Rhode Island mom sics pit bulls on reporter: privacy versus the right to know

A Rhode Island mother of a recovering shooting victim sicced two pit bulls on a reporter who asked for her reaction to the news the shooter was arrested. Did the reporter violate the mother's privacy? Did the mother overreact? 

Screengrab, One Minute News
A TV reporter was chased by dogs, sicced on her by their owner, a Rhode Island woman who felt the reporter was violating her privacy.

While society has learned the lesson “don’t shoot the messenger for bringing bad news,” we are still working on not beating the daylights out of the messenger for prodding us with questions about that news. Such was the case for ABC affiliate reporter Abbey Niezgoda found herself under attack by the angry mom who threw a rock, grabbed a bat and loosed her dogs on the reporter for what she thought was asking a simple question – “How do you feel about that?”

In two separate incidents on Sunday, TV reporters were attacked by friends and family of shooting victims while trying to get a story. In one case, a FOX Sacramento, Calif. reporter and camera operator were beaten by a mob. The female camera operator was allegedly kicked in the face. In other news, a Rhode Island reporter for ABC6 was attacked by the irate mom of a teenage shooting victim.

As a reporter and a mom, I can tell you that if you ask an overwrought parent “How do you feel about that?” the answer might just go beyond words.

“There are no stupid questions,” is something my mom drilled into me my entire life, as did my journalism professors. I think that right about now we might agree that there is one dumb question being asked in perpetuity of victims and their families and it’s “How do you feel about that?”

In reality the answer is not sound-bite-friendly because it’s going to be a mashup of these: furious, frightened, helpless, impotent, terrified, protective, and possibly insane.

While reporters try to understand the volatile nature of the situations they are in with all the shootings involving children, what they fail to understand is that there are no simple or safe questions when it comes to probing the depths of emotional wounds.

According to the WLNE-TV, ABC6 website, on June 4 16-year-old Ny'asia Lawrence was shot in the back by an uninvited guest during a kindergarten graduation ceremony for her little cousin. The teen was treated at Hasbro Children's Hospital.

If you haven’t seen the video of the rock slinging mom of fury I’ll tell you that she and some others were standing outside their home on an urban street when ABC6 Reporter Abbey Niezgoda walked up to them to ask how the mom felt about the arrest of a possible suspect in the case. In most cases asking how a parent feels about an arrest of a suspect is pretty fair game. However, when your interviewee is backing away and getting hostile from the moment you arrive you need to think about the situation and your safety.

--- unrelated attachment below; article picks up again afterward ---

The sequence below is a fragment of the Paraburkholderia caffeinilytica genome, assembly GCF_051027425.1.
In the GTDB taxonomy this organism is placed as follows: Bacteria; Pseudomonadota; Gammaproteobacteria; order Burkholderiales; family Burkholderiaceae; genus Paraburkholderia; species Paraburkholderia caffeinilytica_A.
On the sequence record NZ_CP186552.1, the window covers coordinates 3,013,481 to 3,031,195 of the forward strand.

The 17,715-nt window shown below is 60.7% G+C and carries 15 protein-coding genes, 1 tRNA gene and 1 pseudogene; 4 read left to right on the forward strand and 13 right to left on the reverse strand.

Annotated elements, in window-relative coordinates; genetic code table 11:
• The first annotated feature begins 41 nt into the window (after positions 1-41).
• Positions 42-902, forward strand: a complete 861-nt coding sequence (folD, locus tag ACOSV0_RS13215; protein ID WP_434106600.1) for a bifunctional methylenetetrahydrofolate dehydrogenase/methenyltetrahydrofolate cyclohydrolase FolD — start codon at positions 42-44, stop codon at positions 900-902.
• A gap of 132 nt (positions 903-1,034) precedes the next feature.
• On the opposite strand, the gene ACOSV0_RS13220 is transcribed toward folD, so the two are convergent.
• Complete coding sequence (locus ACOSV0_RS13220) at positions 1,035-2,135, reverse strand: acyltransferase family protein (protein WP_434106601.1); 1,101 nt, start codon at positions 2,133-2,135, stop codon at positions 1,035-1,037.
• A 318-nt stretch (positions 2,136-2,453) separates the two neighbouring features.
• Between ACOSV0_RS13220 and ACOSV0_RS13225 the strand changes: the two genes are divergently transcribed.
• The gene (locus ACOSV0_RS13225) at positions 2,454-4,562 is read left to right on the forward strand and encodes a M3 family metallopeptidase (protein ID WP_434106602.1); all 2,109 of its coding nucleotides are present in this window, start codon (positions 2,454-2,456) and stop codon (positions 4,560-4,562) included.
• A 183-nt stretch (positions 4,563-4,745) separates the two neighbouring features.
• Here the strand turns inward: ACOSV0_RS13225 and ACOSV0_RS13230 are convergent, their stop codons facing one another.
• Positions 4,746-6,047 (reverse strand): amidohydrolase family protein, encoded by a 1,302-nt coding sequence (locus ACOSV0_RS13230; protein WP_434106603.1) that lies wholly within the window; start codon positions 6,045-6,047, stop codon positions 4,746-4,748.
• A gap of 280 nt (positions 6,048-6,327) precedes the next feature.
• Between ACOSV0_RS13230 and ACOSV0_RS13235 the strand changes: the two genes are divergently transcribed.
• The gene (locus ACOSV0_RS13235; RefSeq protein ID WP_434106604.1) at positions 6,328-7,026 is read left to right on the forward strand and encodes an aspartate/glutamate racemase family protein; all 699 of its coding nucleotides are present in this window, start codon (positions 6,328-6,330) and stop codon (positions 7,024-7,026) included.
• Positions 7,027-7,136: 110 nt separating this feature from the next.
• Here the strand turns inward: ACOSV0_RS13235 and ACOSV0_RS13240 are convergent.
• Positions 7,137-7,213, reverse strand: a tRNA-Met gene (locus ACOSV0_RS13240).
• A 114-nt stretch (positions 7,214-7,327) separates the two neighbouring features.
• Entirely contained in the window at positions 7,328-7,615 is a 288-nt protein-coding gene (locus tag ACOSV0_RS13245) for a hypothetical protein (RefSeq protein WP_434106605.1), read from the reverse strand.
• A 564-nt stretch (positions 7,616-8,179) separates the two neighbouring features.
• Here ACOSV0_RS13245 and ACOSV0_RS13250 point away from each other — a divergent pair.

ABC6 News Director Bob Rockstroh said of his reporter, “She did everything right. She was on public property. Woman was outside her door.”

All of that is technically correct and straight out of the journalism 101 playbook. However, as a journalist of 25 years who has been given those kinds of assignments to try to pull off I think that there should be a special section added on why you should never ask anyone who is angry, upset or a victim “How do you feel about that?”

When I asked Rockstroh how he felt about that, he said of Mrs. Lawrence, “I wouldn’t classify her as a grieving parent. Her daughter was treated and released. She’s not dead. Also she [mom] gave an interview the day before to another station.”

This is where journalism and parenthood collide for me because if one of my boys were shot in the back – as this woman’s child was - I would be outwardly collected because I am  the mom and I am the tent pole of the family circus and inwardly volcanic.

Make no mistake, to throw a rock and send vicious dogs after someone who is unarmed and not physically threatening you is wrong, criminal and not something I would tell my child was warranted.

It should be pointed out that the footage from the station is heavily edited cutting away and intermittently muting the audio after the reporter tells Lawrence that a young man has turned himself in and asks, “How do you feel about that?”

The mom is backing away from the reporter throughout the encounter. Lawrence says, “Well that’s good” to the news of the arrest.

Then the station kills the audio feed and adds a voiceover so we don’t know what was said between mom and reporter.

The video cuts away and cuts back to Lawrence picking up a stone and the reporter calls to her, “You’re going to throw rocks now?”

In the end Lawrence beans the camera with the rock and shoos her dogs in the news team’s direction. The mom also appears to shout a racial epithet at the reporter who has been bitten on the forearm and is fleeing.

As viewers and reporters, we should not make the mistake of becoming so desensitized to grief, pain and fear we see in others that we dismiss them or fail to recognize them when we see them.

My heart goes out to victims, family and loved ones who have suffered senseless violence. I beg you not to perpetuate the trend of violence by attacking the people of the media. Remember, they are somebody’s baby too.

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